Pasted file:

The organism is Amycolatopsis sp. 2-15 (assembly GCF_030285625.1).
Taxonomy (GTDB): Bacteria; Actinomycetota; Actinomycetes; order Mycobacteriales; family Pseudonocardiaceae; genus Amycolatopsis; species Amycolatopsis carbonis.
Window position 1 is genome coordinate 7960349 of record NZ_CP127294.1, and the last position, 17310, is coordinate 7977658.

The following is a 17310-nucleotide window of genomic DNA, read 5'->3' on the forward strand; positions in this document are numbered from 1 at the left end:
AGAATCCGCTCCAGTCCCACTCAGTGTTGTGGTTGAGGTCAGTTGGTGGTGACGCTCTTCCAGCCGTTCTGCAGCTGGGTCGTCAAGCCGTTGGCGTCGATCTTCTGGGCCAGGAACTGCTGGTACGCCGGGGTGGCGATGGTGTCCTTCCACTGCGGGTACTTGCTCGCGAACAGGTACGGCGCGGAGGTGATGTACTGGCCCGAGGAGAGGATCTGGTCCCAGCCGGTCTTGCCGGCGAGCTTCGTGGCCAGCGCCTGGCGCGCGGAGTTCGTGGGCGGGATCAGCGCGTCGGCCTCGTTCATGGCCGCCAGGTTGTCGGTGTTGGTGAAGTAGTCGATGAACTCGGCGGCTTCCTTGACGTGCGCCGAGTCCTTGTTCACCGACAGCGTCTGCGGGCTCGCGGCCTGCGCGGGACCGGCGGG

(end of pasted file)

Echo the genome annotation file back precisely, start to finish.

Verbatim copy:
The organism is Amycolatopsis sp. 2-15 (assembly GCF_030285625.1).
Taxonomy (GTDB): Bacteria; Actinomycetota; Actinomycetes; order Mycobacteriales; family Pseudonocardiaceae; genus Amycolatopsis; species Amycolatopsis carbonis.
Window position 1 is genome coordinate 7960349 of record NZ_CP127294.1, and the last position, 17310, is coordinate 7977658.

The following is a 17310-nucleotide window of genomic DNA, read 5'->3' on the forward strand; positions in this document are numbered from 1 at the left end:
AGAATCCGCTCCAGTCCCACTCAGTGTTGTGGTTGAGGTCAGTTGGTGGTGACGCTCTTCCAGCCGTTCTGCAGCTGGGTCGTCAAGCCGTTGGCGTCGATCTTCTGGGCCAGGAACTGCTGGTACGCCGGGGTGGCGATGGTGTCCTTCCACTGCGGGTACTTGCTCGCGAACAGGTACGGCGCGGAGGTGATGTACTGGCCCGAGGAGAGGATCTGGTCCCAGCCGGTCTTGCCGGCGAGCTTCGTGGCCAGCGCCTGGCGCGCGGAGTTCGTGGGCGGGATCAGCGCGTCGGCCTCGTTCATGGCCGCCAGGTTGTCGGTGTTGGTGAAGTAGTCGATGAACTCGGCGGCTTCCTTGACGTGCGCCGAGTCCTTGTTCACCGACAGCGTCTGCGGGCTCGCGGCCTGCGCGGGACCGGCGGG